Indian 2003 Chief 1638cc
"Man! That is one helluya good-looking motorcycle!"
Way before Harley-Davidson was marketing bar-and-shield underwear to the masses, the original Indian Motorcycle Company was The Big Cheese of two-wheeled manufacturers in the U.S.
When its first production machines rolled off the assembly line in Springfield, Massachusetts, in the early nineteen hundreds, their power and head-turning style impressed so many that Indian became the top-selling brand of the teens and ’20s.
The Indian Chief debuted in 1922, and during its 31-year run, it was Harley-Davidson’s main competition in the V-twin heavyweight arena.
You could easily distinguish a Chief by the graceful sweep of its deeply valanced fenders; its elegant curves and overstuffed profile represented ultimate two-wheeled luxury of The Springfields, and all 2003 Chiefs, are powered by Indian’s proprietary Powerplus engine.
It’s an air-cooled, 45-degree V-twin with two valves per cylinder operated by pushrods and hydraulic lifters.
The 1638cc engine separates itself from The Motor Company crowd with rounded cylinders, serrated rocker covers reminiscent of old Indian twins and an intake system on the left side of the powerplant.
A modest, two-into-one exhaust system accents the engine appropriately and injects a low rumble without loosening dentures.
The entire Chief series successfully evokes the classic models of yore, from the Indian-head marker light topping the full front fender to the encompassing sweep of the rear bodywork.
The timeless elegance is mostly intact. On the road, the 100-cubic-inch engine carburets smoothly and accelerates impressively.
The five-speed transmission shifts well and engages easily.
The engine pulls strongly and predictably.
But what really surprised us was the relatively shakeless ride — with the solidly mounted engine and no counterbalancer, there is much less vibration than we expected.
And the subdued exhaust sound didn’t make us feel we needed to sneak around the local constabulary.
Indian had to make compromises to meet EPA specs, but we were not at all displeased with the resulting exhaust note.
The more frightening clicks and whistles of an EVO engine have been pretty much banished.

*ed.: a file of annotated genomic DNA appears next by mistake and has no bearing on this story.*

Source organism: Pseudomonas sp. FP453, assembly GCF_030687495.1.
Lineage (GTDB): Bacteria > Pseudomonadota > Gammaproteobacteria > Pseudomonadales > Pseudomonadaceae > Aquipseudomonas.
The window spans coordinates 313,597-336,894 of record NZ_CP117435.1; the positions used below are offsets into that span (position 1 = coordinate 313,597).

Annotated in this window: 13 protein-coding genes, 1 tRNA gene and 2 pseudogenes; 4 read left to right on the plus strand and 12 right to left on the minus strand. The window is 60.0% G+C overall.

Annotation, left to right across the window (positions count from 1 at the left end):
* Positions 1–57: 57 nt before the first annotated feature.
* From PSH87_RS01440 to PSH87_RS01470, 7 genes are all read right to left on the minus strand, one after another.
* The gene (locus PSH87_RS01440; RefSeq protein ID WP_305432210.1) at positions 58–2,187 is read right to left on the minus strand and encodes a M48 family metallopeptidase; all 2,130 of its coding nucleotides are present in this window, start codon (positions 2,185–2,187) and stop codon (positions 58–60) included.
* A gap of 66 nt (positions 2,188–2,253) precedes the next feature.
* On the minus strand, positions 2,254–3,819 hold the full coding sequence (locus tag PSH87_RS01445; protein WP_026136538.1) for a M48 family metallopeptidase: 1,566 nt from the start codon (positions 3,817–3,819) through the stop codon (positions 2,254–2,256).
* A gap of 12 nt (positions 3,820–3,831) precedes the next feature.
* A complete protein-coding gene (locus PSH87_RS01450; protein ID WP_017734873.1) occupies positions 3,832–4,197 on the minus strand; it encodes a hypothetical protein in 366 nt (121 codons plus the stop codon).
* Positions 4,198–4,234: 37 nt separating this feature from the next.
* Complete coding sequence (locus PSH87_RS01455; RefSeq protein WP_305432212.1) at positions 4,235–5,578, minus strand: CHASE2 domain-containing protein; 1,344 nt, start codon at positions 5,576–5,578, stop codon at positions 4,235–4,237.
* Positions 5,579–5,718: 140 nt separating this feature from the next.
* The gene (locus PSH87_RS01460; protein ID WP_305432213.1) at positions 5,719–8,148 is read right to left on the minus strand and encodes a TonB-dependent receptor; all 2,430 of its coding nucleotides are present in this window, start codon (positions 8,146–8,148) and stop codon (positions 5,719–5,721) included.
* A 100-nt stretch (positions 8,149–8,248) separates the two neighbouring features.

We were immediately tortured by the fact that we’d expected the Indian to be a big, heavy, long and unwieldy-feeling pile.
Preconceptions only seem smart when you’re right. We were wrong, though, and the Chief proved hugely maneuverable and easy to ride through, really, the toughest stuff you can imagine.
This EU registered Indian Chief only covered 1600 km since new and its condition is as it rolled off the production line yesterday.
Get ready for the new season !
Engine & Drivetrain
Type: Air-cooled, 45-degree tandem V-twin
Valve arrangement: 1 intake, 1 exhaust valve per cylinder, operated by pushrods and hydraulic lifters
Displacement, bore x stroke: 1638cc, 98.4. x 108mm
Compression ratio: 9.5:1
Carburetion: 1, 42mm Mikuni flat-slide
Lubrication: Dry sump, 3.0 qt.
Minimum fuel grade: 91-octane
Fuel capacity: 5.5 gal.
Transmission: Wet, constant-mesh clutch, 5 speeds
Final drive: belt, 2.03:1 ratio
Wet weight: 736 lb., 54% rear wheel
GVWR: 1172 lb.
Overall length: 101.3 in.
Wheelbase: 68.4 in.
Rake/trial: 34 degrees / 5.92.in
Seat height: 28.5 in.
Handlebar width: 36 in.
Wheels: wire spoke
Front tire: 130/90 x 16, 3.5-in. width, tube-type
Rear tire: 130/90 x 16, 3.5-in. width, tube-type
Front brake: 11.5-in. disc, 4-piston caliper
Rear brake: 11.5-in. disc, 4-piston caliper
Front suspension: 41mm stanchions, 5.1-in. travel
Rear suspension: Single damper, 4.25-in. travel
Fuel mileage: : 29 – 31 mpg; 30 mpg avg.
Average rangeE: 158 mi.
200-yard top-gear acceleration from 50 mph, terminal speed: 76.72 mph
Quarter-mile acceleration: 14.069 sec. @ 85.18 mph